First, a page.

Chair Mystery Solved – Charles Klein
If you remember this post here, you would recall that I lose sleep over Victorian furniture attributions. Not really, but close. I just hate to see the same pieces over and over again show up in auctions and on Ebay, firmly or lukewarmly attributed to various makers while the true cabinetmakers roll over in their graves. If we don’t preserve this history now, it only gets worse a hundred years from now. To me it is like attributing a Ford to Chevy, though they have marked their products better than the furniture makers have, preventing any confusion.
Thanks to Lise Bohm pointing me to a new reference book, I have solved the mystery of the above chairs. The book mentions that chairs like the ones above were made by Charles Klein and ones like them had remained in the Klein family through the years (as of 1980, the book’s publication date). Unfortunately, it states that his other work is unknown. I hope that any Auction houses that read this can help attribute these correctly going forward since we see them fairly often pass through their doors.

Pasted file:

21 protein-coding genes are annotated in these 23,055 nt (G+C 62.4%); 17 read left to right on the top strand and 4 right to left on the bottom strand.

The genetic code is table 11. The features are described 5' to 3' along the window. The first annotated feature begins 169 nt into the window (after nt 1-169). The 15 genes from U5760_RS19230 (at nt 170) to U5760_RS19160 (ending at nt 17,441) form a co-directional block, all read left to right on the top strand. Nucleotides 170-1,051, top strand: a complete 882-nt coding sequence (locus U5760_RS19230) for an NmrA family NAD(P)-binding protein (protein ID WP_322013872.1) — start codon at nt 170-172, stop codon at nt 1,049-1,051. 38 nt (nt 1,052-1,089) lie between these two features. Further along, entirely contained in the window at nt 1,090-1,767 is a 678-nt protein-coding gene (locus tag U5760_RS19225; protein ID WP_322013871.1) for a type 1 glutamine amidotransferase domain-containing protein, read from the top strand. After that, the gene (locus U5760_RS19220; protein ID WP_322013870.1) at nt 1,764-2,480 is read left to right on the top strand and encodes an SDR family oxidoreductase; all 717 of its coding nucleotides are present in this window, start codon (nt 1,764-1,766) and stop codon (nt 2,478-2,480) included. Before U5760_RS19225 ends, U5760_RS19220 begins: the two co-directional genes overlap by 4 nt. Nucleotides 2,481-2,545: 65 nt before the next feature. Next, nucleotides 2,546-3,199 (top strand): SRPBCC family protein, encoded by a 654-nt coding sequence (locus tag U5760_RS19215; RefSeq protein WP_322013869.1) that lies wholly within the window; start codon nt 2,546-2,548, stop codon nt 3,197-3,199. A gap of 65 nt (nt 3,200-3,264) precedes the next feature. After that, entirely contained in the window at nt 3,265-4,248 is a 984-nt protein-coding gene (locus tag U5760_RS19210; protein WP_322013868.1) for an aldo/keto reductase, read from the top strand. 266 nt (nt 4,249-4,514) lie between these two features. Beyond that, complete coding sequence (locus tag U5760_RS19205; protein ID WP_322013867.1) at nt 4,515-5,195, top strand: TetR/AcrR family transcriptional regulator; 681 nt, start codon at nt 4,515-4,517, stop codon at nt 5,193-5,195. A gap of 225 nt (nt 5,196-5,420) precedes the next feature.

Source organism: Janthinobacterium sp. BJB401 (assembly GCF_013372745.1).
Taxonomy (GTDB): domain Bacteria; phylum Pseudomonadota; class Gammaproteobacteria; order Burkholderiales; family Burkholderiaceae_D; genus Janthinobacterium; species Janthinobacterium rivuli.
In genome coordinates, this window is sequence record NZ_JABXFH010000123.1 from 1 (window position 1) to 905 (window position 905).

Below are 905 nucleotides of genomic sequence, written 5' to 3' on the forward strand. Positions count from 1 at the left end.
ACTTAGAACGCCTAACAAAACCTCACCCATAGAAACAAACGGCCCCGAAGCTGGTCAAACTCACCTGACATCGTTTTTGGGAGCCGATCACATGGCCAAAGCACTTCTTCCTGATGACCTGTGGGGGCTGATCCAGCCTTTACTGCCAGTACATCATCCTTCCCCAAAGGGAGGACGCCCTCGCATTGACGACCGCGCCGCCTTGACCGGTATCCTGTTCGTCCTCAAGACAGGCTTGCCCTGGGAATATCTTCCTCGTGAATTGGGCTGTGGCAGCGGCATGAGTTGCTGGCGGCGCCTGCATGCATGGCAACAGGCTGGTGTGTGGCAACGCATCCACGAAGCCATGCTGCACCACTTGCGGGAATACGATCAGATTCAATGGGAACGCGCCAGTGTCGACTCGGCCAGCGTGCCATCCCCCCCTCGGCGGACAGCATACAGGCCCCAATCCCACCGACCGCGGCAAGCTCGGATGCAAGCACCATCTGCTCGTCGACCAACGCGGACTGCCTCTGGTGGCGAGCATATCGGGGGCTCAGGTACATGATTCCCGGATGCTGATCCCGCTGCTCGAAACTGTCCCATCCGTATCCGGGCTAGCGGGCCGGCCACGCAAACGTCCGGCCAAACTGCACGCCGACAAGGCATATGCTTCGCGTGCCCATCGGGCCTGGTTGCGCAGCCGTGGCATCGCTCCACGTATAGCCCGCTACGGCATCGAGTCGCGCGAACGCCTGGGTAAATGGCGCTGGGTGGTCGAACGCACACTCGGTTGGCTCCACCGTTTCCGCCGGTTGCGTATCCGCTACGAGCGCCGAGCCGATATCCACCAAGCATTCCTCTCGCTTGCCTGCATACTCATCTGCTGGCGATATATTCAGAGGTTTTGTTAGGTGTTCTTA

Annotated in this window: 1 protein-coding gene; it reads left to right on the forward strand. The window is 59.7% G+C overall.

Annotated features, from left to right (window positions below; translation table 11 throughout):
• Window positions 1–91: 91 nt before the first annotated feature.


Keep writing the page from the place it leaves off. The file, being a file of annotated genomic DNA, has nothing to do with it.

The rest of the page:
Charles Klein was a New York Rococo cabinetmaker at the time of John Henry Belter and J & JW Meeks. He produced rosewood furniture that was laminated like the aforementioned makers. According to the “American Furniture of the 19th Century” book by the Dubrows, Klein “did not join his seat backs to the aprons in the same manner as John Henry Belter”. I would be interested to know the detail behind that statement.
I will profile the book that this discovery came from in a future post. It is now one of my very favorites and Lise might have one left at her store. It is “Victorian Detail: A Working Dictionary” by Priscilla S. Meyer. When Lise is out of stock, you can also check here at Amazon.